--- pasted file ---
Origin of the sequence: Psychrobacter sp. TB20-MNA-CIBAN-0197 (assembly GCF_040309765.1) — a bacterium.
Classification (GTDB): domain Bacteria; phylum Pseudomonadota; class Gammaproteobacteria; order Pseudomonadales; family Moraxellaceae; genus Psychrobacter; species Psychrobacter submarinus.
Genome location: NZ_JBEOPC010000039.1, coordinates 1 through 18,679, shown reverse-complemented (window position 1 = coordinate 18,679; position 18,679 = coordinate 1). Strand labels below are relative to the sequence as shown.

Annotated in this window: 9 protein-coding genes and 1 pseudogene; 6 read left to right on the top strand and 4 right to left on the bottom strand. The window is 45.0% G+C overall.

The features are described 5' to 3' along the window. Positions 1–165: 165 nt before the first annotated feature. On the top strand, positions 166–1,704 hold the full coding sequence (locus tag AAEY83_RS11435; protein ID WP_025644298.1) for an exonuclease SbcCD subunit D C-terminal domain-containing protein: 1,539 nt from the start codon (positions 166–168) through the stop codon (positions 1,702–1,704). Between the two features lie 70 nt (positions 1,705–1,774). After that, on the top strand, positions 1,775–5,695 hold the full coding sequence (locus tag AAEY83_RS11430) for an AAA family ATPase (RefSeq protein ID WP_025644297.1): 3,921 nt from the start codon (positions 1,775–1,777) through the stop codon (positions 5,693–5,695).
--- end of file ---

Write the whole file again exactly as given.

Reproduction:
Origin of the sequence: Psychrobacter sp. TB20-MNA-CIBAN-0197 (assembly GCF_040309765.1) — a bacterium.
Classification (GTDB): domain Bacteria; phylum Pseudomonadota; class Gammaproteobacteria; order Pseudomonadales; family Moraxellaceae; genus Psychrobacter; species Psychrobacter submarinus.
Genome location: NZ_JBEOPC010000039.1, coordinates 1 through 18,679, shown reverse-complemented (window position 1 = coordinate 18,679; position 18,679 = coordinate 1). Strand labels below are relative to the sequence as shown.

Annotated in this window: 9 protein-coding genes and 1 pseudogene; 6 read left to right on the top strand and 4 right to left on the bottom strand. The window is 45.0% G+C overall.

The features are described 5' to 3' along the window. Positions 1–165: 165 nt before the first annotated feature. On the top strand, positions 166–1,704 hold the full coding sequence (locus tag AAEY83_RS11435; protein ID WP_025644298.1) for an exonuclease SbcCD subunit D C-terminal domain-containing protein: 1,539 nt from the start codon (positions 166–168) through the stop codon (positions 1,702–1,704). Between the two features lie 70 nt (positions 1,705–1,774). After that, on the top strand, positions 1,775–5,695 hold the full coding sequence (locus tag AAEY83_RS11430) for an AAA family ATPase (RefSeq protein ID WP_025644297.1): 3,921 nt from the start codon (positions 1,775–1,777) through the stop codon (positions 5,693–5,695).